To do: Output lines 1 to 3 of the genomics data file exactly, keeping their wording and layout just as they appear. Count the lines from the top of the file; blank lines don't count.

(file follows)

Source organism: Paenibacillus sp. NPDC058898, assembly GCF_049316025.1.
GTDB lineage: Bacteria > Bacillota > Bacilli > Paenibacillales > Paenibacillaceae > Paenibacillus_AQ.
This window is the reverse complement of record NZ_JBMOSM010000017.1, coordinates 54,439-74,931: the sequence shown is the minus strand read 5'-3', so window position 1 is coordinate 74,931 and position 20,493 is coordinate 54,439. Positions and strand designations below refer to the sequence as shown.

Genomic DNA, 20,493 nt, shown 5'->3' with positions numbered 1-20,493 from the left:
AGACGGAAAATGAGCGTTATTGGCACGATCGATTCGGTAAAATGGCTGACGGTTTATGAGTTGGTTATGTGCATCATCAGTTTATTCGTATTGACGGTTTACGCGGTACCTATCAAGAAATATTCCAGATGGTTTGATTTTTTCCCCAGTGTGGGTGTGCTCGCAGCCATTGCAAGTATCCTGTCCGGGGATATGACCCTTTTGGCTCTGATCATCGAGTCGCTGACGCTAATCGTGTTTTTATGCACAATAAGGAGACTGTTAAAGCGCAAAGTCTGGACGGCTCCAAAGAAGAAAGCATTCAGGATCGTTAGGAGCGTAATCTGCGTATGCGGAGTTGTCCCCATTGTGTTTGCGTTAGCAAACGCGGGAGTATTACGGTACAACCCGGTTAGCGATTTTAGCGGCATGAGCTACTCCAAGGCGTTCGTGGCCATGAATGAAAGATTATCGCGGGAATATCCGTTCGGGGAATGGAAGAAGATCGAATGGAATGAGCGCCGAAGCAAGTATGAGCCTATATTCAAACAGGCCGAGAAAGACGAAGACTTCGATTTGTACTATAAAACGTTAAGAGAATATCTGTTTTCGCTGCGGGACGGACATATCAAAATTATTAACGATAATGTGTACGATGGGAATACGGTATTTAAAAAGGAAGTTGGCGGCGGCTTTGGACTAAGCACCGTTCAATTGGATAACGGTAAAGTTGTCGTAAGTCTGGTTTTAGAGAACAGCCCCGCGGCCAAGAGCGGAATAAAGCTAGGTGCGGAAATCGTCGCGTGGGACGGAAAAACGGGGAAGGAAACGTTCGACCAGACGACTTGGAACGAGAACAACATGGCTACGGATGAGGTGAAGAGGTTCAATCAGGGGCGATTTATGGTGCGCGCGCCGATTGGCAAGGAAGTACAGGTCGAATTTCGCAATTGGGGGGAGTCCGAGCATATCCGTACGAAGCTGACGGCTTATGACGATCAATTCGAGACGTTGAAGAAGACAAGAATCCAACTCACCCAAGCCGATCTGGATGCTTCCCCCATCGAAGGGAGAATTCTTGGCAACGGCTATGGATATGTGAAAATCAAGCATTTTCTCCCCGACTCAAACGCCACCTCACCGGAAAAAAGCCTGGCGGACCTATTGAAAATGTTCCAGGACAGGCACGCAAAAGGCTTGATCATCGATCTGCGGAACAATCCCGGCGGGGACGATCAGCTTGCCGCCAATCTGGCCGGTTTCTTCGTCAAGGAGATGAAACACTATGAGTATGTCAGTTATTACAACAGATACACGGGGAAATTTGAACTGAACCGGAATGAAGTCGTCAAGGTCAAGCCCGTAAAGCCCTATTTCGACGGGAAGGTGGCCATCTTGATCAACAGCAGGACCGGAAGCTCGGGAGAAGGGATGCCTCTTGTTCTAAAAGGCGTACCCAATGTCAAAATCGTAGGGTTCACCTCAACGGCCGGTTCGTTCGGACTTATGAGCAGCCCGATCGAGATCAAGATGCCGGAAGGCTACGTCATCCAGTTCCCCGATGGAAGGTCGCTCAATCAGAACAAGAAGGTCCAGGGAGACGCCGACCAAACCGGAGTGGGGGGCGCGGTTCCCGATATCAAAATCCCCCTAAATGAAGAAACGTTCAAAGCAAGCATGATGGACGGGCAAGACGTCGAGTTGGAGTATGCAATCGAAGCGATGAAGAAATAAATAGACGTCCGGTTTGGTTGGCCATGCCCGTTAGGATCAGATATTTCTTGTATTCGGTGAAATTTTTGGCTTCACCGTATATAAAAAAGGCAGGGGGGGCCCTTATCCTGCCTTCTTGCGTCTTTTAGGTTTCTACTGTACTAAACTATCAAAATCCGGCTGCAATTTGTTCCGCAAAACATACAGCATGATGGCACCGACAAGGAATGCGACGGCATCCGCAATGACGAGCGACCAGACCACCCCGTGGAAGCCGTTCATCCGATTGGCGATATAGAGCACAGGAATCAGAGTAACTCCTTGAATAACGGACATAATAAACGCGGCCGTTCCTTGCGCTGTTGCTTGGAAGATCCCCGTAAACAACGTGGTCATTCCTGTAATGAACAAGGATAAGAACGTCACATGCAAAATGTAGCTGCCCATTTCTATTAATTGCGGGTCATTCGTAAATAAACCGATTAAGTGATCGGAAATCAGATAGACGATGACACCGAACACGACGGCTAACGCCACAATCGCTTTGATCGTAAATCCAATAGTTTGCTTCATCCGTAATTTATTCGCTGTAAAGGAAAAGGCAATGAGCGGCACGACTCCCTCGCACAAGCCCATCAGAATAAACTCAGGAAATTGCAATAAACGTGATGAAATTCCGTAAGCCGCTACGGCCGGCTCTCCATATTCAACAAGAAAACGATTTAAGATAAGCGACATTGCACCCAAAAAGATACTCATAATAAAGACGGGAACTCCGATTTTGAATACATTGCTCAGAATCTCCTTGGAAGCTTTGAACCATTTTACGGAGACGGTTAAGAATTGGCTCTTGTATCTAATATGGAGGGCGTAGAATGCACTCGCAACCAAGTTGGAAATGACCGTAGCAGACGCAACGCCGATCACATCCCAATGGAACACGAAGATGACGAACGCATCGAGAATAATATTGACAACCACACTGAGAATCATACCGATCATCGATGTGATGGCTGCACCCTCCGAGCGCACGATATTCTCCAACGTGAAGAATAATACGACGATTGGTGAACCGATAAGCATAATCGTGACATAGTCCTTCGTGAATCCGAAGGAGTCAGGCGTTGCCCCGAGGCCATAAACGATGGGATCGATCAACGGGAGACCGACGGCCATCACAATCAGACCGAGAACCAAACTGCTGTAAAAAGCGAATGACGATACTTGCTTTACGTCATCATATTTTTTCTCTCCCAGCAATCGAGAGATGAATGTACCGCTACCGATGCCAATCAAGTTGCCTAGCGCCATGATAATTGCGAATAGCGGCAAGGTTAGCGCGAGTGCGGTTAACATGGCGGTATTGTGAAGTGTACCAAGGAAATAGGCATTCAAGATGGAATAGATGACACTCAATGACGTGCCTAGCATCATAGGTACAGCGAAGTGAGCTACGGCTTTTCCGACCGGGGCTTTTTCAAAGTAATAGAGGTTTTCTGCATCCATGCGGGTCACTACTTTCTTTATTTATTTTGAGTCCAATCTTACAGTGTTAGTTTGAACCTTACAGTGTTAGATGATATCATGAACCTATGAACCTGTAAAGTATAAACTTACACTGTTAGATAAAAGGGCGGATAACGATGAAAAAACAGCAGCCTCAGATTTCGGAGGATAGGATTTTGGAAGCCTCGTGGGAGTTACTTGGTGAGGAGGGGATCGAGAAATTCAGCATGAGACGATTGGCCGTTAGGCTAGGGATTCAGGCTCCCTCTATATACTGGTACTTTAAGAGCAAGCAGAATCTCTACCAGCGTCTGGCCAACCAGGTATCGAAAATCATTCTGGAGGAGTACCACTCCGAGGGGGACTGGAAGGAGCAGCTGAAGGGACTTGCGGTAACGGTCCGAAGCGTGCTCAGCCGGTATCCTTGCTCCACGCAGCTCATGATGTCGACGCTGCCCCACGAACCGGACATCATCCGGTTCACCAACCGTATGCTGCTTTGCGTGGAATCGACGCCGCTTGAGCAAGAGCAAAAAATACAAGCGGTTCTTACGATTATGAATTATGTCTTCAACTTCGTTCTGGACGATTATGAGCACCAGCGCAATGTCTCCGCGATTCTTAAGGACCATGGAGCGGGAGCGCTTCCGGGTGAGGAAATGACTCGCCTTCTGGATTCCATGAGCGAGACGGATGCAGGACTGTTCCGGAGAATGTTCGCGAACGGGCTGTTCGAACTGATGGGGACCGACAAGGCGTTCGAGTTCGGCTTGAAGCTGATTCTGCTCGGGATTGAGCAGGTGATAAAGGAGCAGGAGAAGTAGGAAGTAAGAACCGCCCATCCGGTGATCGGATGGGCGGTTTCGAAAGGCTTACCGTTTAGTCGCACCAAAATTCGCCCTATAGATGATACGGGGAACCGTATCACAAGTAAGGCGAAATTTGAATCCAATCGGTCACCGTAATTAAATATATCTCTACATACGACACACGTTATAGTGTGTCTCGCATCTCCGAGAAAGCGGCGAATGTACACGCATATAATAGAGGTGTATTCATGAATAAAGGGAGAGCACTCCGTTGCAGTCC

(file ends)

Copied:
Source organism: Paenibacillus sp. NPDC058898, assembly GCF_049316025.1.
GTDB lineage: Bacteria > Bacillota > Bacilli > Paenibacillales > Paenibacillaceae > Paenibacillus_AQ.
This window is the reverse complement of record NZ_JBMOSM010000017.1, coordinates 54,439-74,931: the sequence shown is the minus strand read 5'-3', so window position 1 is coordinate 74,931 and position 20,493 is coordinate 54,439. Positions and strand designations below refer to the sequence as shown.